SICB Annual Meeting 2012
January 3-7, 2012
Charleston, SC

Symposium: The Impacts of Developmental Plasticity on Evolutionary Innovation and Diversification

Symposium Overview

Developmental plasticity - the phenomenon by which individuals respond, often adaptively, to changes in environmental conditions - has long been considered as an important facilitator of evolutionary change. Yet, the conditions that allow for developmental plasticity to promote innovation and diversification, and the proximate mechanisms influencing these effects, remain poorly understood. Recent advances, integrating both ecological and evolutionary approaches to the study of developmental biology, have begun to provide important insights into how the interactions between development and environment influence the way genotypes give rise to phenotypes in nature. Evidence emerging from a diversity of systems implicates plasticity in a variety of evolutionary processes, such as peak shifts on adaptive landscapes, the origin of novel traits, speciation and adaptive radiation.

Viewing evolution through this lens requires an integrative approach because it poses the questions: "How do specific types of environmental variation impact the developmental-genetic systems of individuals? And how do these altered patterns of development in turn relate to evolutionary changes at the population level?" A complete answer to these fundamental questions requires diverse expertise, integrating ecology, evolutionary biology, physiology and developmental genetics. In particular, recent advances in developmental genetics are rapidly improving our mechanistic understanding of how the environment alters the genotype-phenotype map, a key piece of the larger puzzle we are trying to solve. Furthermore, given the ubiquity of plasticity, investigators with expertise in the morphology, behavior and/or physiology of any organism can contribute to our discovery of any general principles underlying the impact of developmental plasticity on evolutionary outcomes. Our presenters capture this diverse array of expertise, which we anticipate will provide as broadly stimulating a symposium as possible.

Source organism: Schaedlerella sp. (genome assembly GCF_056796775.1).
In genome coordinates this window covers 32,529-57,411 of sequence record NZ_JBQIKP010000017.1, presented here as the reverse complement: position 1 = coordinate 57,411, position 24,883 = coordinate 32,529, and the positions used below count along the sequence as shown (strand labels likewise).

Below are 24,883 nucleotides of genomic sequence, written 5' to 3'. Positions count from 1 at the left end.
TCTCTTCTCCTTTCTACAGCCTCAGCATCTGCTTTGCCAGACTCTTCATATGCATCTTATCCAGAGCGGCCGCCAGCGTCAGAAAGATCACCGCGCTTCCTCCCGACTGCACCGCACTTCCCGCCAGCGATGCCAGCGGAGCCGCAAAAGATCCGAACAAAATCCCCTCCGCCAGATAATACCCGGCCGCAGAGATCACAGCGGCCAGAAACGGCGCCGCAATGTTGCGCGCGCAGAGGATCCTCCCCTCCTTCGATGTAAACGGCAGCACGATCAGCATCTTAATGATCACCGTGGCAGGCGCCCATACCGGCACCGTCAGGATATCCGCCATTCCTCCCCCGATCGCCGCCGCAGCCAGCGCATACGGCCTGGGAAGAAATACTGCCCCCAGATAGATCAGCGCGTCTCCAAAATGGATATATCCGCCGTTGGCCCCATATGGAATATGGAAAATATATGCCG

Small-horned (left) and large horned (right) morphs of the dung beetle Onthophagus nigriventris. Larval nutrition dictates the morphology of the adult male, who uses his horns in combat to gain access to females. Smaller, hornless males, use a sneaker strategy to access mates. Photo by Alex Wild.

Symposium Objectives

The specific objectives of symposium contributions are to (i) highlight and synthesize the mechanisms by which developmental plasticity might contribute to evolution and (ii) feature novel empirical and conceptual approaches to the study of developmental plasticity's role in evolution. To achieve these goals, we have assembled a diverse group of researchers who study developmental plasticity and its consequences in a variety of organisms using diverse approaches. Through our symposium presentations and their associated manuscripts contributed to the Journal of Integrative and Comparative Biology, we hope to lay the foundation for a better understanding and appreciation for plasticity's contribution to organismal diversity, a fundamental challenge confronting evolutionary biologists. Ultimately, we hope to stimulate other members of our community to confront this challenge in novel ways.

Sponsors: DAB, DCE, DEDB, DEE, DPCB (formerly DSEB), DIZ, DVM